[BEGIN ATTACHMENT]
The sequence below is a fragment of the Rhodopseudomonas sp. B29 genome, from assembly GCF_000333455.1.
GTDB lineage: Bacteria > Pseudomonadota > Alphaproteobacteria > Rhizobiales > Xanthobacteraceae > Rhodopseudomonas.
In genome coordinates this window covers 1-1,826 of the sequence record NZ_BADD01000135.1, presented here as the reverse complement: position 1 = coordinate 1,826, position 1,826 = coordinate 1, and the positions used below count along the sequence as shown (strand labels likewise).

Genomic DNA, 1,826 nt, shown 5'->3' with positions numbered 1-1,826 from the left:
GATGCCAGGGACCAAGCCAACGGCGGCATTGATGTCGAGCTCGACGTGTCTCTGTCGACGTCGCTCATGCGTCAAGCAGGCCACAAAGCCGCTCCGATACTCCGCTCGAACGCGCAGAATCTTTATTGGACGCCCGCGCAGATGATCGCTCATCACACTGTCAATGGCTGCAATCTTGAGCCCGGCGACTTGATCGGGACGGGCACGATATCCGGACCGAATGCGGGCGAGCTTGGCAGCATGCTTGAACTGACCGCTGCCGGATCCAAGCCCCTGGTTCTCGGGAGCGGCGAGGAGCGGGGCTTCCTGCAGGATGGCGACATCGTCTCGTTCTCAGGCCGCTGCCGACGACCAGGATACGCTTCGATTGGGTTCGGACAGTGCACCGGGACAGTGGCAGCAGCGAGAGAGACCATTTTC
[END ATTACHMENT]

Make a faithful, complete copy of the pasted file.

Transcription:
The sequence below is a fragment of the Rhodopseudomonas sp. B29 genome, from assembly GCF_000333455.1.
GTDB lineage: Bacteria > Pseudomonadota > Alphaproteobacteria > Rhizobiales > Xanthobacteraceae > Rhodopseudomonas.
In genome coordinates this window covers 1-1,826 of the sequence record NZ_BADD01000135.1, presented here as the reverse complement: position 1 = coordinate 1,826, position 1,826 = coordinate 1, and the positions used below count along the sequence as shown (strand labels likewise).

Genomic DNA, 1,826 nt, shown 5'->3' with positions numbered 1-1,826 from the left:
GATGCCAGGGACCAAGCCAACGGCGGCATTGATGTCGAGCTCGACGTGTCTCTGTCGACGTCGCTCATGCGTCAAGCAGGCCACAAAGCCGCTCCGATACTCCGCTCGAACGCGCAGAATCTTTATTGGACGCCCGCGCAGATGATCGCTCATCACACTGTCAATGGCTGCAATCTTGAGCCCGGCGACTTGATCGGGACGGGCACGATATCCGGACCGAATGCGGGCGAGCTTGGCAGCATGCTTGAACTGACCGCTGCCGGATCCAAGCCCCTGGTTCTCGGGAGCGGCGAGGAGCGGGGCTTCCTGCAGGATGGCGACATCGTCTCGTTCTCAGGCCGCTGCCGACGACCAGGATACGCTTCGATTGGGTTCGGACAGTGCACCGGGACAGTGGCAGCAGCGAGAGAGACCATTTTC